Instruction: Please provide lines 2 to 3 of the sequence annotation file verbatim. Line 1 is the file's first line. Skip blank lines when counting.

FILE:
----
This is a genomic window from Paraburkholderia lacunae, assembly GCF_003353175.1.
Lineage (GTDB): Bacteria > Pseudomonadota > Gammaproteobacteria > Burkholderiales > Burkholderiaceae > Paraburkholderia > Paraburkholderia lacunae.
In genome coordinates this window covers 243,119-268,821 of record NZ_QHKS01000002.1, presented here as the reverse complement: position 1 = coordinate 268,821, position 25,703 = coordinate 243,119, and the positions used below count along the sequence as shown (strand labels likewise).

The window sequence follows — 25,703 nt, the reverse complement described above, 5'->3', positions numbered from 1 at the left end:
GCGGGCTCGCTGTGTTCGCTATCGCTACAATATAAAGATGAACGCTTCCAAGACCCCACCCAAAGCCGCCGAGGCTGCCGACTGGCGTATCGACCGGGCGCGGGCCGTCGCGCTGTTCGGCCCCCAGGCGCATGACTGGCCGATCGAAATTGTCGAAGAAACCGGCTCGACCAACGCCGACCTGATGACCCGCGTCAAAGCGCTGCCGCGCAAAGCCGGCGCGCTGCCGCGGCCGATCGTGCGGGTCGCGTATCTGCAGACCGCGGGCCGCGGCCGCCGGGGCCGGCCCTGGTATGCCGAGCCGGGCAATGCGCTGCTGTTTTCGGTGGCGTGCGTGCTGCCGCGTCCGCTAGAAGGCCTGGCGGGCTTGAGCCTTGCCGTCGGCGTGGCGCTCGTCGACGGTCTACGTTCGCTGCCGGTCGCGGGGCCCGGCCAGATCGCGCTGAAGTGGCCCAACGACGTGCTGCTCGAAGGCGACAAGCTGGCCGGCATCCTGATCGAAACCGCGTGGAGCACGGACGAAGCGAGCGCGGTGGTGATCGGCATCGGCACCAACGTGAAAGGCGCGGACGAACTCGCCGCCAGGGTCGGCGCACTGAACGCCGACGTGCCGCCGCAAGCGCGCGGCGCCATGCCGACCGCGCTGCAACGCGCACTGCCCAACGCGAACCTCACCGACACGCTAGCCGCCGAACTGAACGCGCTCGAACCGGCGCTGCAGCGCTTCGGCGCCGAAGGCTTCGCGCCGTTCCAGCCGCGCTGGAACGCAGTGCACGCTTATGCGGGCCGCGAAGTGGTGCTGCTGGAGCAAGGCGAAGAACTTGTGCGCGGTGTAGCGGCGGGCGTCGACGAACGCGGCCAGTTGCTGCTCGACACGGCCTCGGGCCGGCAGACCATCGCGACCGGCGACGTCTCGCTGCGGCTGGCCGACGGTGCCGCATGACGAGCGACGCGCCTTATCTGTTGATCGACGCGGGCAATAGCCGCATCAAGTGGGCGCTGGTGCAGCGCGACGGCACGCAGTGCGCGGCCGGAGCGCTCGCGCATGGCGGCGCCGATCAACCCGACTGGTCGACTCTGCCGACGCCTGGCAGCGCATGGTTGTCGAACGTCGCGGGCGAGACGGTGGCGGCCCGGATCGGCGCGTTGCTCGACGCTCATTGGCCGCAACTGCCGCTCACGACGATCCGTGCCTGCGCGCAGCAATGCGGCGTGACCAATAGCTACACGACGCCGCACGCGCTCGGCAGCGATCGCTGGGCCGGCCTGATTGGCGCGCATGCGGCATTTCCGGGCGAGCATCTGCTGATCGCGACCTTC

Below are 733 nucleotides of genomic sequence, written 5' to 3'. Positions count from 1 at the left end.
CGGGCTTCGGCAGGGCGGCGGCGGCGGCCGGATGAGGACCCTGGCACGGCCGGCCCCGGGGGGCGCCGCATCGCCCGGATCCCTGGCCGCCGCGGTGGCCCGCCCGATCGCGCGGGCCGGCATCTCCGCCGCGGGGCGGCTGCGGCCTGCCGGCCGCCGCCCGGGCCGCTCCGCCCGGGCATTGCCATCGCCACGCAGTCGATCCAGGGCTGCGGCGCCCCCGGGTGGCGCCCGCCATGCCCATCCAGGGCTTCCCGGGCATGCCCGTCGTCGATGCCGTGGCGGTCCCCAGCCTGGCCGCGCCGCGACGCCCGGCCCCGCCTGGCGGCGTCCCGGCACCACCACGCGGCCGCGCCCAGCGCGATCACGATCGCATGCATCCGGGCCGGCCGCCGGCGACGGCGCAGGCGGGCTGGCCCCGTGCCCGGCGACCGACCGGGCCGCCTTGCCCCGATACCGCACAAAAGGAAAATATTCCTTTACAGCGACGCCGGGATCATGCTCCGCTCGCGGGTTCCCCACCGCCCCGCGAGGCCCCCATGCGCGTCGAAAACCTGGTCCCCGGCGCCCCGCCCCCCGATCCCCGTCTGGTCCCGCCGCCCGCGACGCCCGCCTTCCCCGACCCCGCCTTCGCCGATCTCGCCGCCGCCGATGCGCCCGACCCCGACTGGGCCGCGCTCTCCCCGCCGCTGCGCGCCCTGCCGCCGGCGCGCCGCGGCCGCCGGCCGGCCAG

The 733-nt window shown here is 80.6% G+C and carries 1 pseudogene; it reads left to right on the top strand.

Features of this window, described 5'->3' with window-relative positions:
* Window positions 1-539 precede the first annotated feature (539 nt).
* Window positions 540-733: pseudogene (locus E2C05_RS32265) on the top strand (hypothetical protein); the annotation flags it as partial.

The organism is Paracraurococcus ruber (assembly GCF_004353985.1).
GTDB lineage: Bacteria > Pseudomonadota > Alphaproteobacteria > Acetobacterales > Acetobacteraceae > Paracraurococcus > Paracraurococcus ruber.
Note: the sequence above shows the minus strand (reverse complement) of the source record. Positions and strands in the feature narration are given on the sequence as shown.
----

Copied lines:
Lineage (GTDB): Bacteria > Pseudomonadota > Gammaproteobacteria > Burkholderiales > Burkholderiaceae > Paraburkholderia > Paraburkholderia lacunae.
In genome coordinates this window covers 243,119-268,821 of record NZ_QHKS01000002.1, presented here as the reverse complement: position 1 = coordinate 268,821, position 25,703 = coordinate 243,119, and the positions used below count along the sequence as shown (strand labels likewise).